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Eat well for a healthy pregnancy

Riddle Hospital November 16, 2016 General Wellness

Pregnancy can come with its fair share of uncomfortable symptoms, but one thing women might look forward to? Giving into pregnancy cravings.

“I recommend my patients consume about 2,500 calories per day, and that they make sure those extra calories are full of nutrients,” says Semhar Mahmud, MD, OB/GYN at Riddle Hospital, part of Main Line Health. “It’s important to remember that your baby is relying on you to provide the nutrients they need to grow and prevent complications.”

With so many diet rules out there already—pregnant or not—it can be confusing to know which foods to choose. Below, Dr. Mahmud offers some insight into the food groups you should focus on during your pregnancy.


Benefits: Protein is a crucial nutrient for any diet, but it’s especially important for expectant mothers, as it is crucial for baby’s growth and can improve pregnancy symptoms.

Food sources: Chicken, lean beef, turkey, fish, eggs, peas and beans are all good sources of protein.


Benefits: You might be surprised to find that dairy plays such a significant role in the growth and development of your baby, but it’s true: dairy-rich foods build strong bones and teeth, as well as muscles and nerve function.

Food sources: Looking to substantiate that ice cream craving? Count it as a serving of dairy. Foods like ice cream, yogurt, pudding, milk and cheese can all help meet the daily requirement of dairy intake.

Fruits and vegetables

Benefits: An extra helping of fruits and veggies is always a good thing. A serving of produce can contain several of the nutrients necessary for a healthy mom and baby, including vitamin C, folic acid and fiber.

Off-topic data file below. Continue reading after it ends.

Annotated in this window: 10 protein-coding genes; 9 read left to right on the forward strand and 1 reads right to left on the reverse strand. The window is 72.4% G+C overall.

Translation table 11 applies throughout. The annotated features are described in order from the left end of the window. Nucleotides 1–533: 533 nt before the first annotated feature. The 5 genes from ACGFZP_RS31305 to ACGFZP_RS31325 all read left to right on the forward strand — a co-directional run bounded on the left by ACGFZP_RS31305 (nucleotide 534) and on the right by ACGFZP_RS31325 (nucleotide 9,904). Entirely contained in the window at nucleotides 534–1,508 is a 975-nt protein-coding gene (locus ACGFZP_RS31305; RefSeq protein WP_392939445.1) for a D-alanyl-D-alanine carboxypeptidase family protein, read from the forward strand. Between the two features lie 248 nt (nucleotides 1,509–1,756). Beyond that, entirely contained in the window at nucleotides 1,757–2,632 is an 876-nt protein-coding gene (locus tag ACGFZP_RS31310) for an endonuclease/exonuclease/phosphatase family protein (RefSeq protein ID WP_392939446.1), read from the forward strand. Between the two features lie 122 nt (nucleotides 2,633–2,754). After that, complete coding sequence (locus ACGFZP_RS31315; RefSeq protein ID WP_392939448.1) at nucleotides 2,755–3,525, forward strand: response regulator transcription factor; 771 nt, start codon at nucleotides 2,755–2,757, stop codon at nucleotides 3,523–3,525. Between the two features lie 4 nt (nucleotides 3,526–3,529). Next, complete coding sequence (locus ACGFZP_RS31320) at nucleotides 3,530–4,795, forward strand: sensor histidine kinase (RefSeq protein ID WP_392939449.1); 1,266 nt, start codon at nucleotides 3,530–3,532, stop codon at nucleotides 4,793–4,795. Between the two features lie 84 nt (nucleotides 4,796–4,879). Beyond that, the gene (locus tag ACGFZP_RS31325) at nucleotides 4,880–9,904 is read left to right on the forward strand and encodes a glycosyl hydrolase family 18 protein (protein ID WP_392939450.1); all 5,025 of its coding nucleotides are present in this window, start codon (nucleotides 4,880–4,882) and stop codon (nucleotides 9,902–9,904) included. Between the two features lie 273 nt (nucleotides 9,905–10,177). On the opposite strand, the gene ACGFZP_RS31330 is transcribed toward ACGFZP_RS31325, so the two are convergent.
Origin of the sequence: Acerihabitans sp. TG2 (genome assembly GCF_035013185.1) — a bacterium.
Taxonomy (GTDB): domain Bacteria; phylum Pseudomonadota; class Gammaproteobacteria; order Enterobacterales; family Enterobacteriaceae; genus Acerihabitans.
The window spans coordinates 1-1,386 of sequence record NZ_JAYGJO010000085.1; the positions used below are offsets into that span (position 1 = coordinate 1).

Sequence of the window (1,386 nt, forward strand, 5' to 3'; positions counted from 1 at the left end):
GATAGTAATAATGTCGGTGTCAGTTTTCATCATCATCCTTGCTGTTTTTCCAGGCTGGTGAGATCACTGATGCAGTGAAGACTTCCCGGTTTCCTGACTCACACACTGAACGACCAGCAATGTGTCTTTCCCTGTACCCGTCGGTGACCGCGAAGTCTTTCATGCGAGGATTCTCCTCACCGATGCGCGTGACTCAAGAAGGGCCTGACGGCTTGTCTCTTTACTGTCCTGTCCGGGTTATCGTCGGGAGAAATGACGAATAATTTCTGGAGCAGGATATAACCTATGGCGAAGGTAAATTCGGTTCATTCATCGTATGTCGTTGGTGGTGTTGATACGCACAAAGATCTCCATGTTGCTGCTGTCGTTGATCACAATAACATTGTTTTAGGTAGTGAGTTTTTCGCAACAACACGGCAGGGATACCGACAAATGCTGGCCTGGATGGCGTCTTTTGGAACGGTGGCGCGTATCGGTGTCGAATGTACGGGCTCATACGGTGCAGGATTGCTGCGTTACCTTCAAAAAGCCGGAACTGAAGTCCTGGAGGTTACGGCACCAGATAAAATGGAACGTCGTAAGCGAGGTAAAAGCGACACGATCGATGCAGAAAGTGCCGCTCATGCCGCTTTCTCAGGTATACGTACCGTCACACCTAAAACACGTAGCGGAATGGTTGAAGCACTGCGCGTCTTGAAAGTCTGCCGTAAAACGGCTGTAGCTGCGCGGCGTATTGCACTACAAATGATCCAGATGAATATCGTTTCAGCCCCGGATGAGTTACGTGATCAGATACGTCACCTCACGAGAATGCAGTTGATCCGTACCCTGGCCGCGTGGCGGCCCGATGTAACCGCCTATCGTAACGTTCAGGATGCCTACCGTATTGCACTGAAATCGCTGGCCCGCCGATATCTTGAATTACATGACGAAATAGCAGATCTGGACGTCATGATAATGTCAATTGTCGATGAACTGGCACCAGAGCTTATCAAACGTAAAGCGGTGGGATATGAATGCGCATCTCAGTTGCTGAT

Food sources: Any fruit or vegetable will do—including canned, frozen or dried fruit and fruit juices.

Breads and grains

Benefits: Whole grains are especially preferred during pregnancy because they contain more folic acid, fiber, and iron than white bread counterparts.

Food sources: Oatmeal, whole wheat bread, brown rice, and cereals that are fortified with iron.

While these are the basic food groups recommended during your pregnancy, your OB/GYN can help you determine the diet that’s right for you—and your little one.

“Nutritional needs vary by patient, but our goal with every woman is to make sure that she’s using food as a tool to promote a healthy environment for herself and her baby,” says Dr. Mahmud. "While the first trimester typically does not require women to add any extra calories to their diet, I do recommend that mothers add about 300 calories to their diet starting in the second and third trimester."

In addition to the foods listed above, you may also be referred to begin taking prenatal vitamins. Although food sources are always the best source for nutrients like iron, folic acid and calcium, there are supplements that can offer similar benefits for women who have a vegetarian diet or chronic health condition.